Q. Has a Church a right to declare nonfellowship for the Pastor of a Sister Church without an investigation or Gospel labor?
A. A Church has no right to declare nonfellowship for the Pastor of a Sister Church without an investigation or Gospel labor. I never heard of such a case.

Q. Are there any conditions in the New Testament?
A. There are, as in Luke 13:3,5; John 8:34; 13:17; but these conditions of repentance, faith, and obedience are wrought in us by the Spirit of God (Ezek. 36:26,27,31; Zech. 12:10-14; Acts 11: 18; Gal. 5:22; John 16:7-14; I Cor. 12:3; Isa. 26:12; Philip 2:12,13).

Q. What is "the common salvation" (Jude 3)?
A. The eternal salvation common to all God's people, of which He alone is the Author. The word "common" here means general to all, participated in by all the elect of God, as in Acts 2:44; 4:32; Tit. 1:4.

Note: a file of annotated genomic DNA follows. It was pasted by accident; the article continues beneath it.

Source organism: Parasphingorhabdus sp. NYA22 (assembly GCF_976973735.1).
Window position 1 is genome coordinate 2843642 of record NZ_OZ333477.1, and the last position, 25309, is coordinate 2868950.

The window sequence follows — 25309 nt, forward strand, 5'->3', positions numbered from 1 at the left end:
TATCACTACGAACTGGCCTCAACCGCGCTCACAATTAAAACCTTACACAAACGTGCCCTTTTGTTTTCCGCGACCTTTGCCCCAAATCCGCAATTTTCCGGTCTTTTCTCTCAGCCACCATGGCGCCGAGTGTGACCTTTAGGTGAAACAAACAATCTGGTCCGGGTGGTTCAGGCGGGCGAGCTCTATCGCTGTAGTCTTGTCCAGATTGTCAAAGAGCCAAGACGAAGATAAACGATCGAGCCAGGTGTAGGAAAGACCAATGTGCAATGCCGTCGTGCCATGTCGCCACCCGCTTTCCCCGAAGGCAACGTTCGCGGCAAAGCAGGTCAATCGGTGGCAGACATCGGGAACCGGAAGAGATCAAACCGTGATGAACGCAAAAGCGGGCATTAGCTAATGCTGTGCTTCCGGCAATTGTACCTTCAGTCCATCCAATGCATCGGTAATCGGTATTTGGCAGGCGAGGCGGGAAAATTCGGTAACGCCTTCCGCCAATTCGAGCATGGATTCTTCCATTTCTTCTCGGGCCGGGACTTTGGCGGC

Last Updated ( Wednesday, 11 October 2006 )
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The Primitive or Old School Baptists cling to the doctrines and practices held by Baptist Churches throughout America at the close of the Revolutionary War. This site is dedicated to providing access to our rich heritage, with both historic and contemporary writings.